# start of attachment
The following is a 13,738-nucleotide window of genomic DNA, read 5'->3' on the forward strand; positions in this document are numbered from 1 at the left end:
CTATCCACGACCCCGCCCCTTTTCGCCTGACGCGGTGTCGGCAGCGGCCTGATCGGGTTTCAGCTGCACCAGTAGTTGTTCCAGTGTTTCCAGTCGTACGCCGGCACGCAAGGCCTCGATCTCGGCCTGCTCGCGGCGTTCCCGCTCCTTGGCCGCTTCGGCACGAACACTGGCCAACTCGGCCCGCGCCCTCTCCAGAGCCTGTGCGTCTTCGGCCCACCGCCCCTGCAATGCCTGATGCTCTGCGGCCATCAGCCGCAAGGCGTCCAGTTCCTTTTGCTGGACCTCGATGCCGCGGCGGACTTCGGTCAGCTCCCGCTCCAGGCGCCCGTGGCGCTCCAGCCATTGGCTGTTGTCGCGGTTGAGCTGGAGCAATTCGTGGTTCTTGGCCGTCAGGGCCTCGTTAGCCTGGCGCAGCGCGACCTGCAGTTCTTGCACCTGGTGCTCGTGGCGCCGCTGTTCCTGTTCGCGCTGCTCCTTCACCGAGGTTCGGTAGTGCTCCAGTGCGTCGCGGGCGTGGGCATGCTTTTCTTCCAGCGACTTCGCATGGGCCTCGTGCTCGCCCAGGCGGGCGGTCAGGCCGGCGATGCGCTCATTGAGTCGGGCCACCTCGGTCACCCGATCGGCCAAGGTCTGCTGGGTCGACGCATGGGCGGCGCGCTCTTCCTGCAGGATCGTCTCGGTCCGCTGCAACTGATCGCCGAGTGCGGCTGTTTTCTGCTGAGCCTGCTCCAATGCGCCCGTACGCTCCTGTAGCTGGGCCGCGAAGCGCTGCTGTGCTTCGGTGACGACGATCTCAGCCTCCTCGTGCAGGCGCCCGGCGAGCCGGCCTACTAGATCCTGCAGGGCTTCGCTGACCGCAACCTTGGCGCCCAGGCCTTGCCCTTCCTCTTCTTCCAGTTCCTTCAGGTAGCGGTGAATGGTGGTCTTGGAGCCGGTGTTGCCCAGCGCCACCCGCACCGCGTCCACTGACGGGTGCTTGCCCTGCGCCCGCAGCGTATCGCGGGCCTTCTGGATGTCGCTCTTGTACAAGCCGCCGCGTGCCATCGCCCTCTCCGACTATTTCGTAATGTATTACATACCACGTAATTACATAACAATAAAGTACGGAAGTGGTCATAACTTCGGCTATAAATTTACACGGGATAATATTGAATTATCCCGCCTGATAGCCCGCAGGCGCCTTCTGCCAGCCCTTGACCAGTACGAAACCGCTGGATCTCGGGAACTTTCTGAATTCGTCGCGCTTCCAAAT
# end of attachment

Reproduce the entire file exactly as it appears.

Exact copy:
The following is a 13,738-nucleotide window of genomic DNA, read 5'->3' on the forward strand; positions in this document are numbered from 1 at the left end:
CTATCCACGACCCCGCCCCTTTTCGCCTGACGCGGTGTCGGCAGCGGCCTGATCGGGTTTCAGCTGCACCAGTAGTTGTTCCAGTGTTTCCAGTCGTACGCCGGCACGCAAGGCCTCGATCTCGGCCTGCTCGCGGCGTTCCCGCTCCTTGGCCGCTTCGGCACGAACACTGGCCAACTCGGCCCGCGCCCTCTCCAGAGCCTGTGCGTCTTCGGCCCACCGCCCCTGCAATGCCTGATGCTCTGCGGCCATCAGCCGCAAGGCGTCCAGTTCCTTTTGCTGGACCTCGATGCCGCGGCGGACTTCGGTCAGCTCCCGCTCCAGGCGCCCGTGGCGCTCCAGCCATTGGCTGTTGTCGCGGTTGAGCTGGAGCAATTCGTGGTTCTTGGCCGTCAGGGCCTCGTTAGCCTGGCGCAGCGCGACCTGCAGTTCTTGCACCTGGTGCTCGTGGCGCCGCTGTTCCTGTTCGCGCTGCTCCTTCACCGAGGTTCGGTAGTGCTCCAGTGCGTCGCGGGCGTGGGCATGCTTTTCTTCCAGCGACTTCGCATGGGCCTCGTGCTCGCCCAGGCGGGCGGTCAGGCCGGCGATGCGCTCATTGAGTCGGGCCACCTCGGTCACCCGATCGGCCAAGGTCTGCTGGGTCGACGCATGGGCGGCGCGCTCTTCCTGCAGGATCGTCTCGGTCCGCTGCAACTGATCGCCGAGTGCGGCTGTTTTCTGCTGAGCCTGCTCCAATGCGCCCGTACGCTCCTGTAGCTGGGCCGCGAAGCGCTGCTGTGCTTCGGTGACGACGATCTCAGCCTCCTCGTGCAGGCGCCCGGCGAGCCGGCCTACTAGATCCTGCAGGGCTTCGCTGACCGCAACCTTGGCGCCCAGGCCTTGCCCTTCCTCTTCTTCCAGTTCCTTCAGGTAGCGGTGAATGGTGGTCTTGGAGCCGGTGTTGCCCAGCGCCACCCGCACCGCGTCCACTGACGGGTGCTTGCCCTGCGCCCGCAGCGTATCGCGGGCCTTCTGGATGTCGCTCTTGTACAAGCCGCCGCGTGCCATCGCCCTCTCCGACTATTTCGTAATGTATTACATACCACGTAATTACATAACAATAAAGTACGGAAGTGGTCATAACTTCGGCTATAAATTTACACGGGATAATATTGAATTATCCCGCCTGATAGCCCGCAGGCGCCTTCTGCCAGCCCTTGACCAGTACGAAACCGCTGGATCTCGGGAACTTTCTGAATTCGTCGCGCTTCCAAAT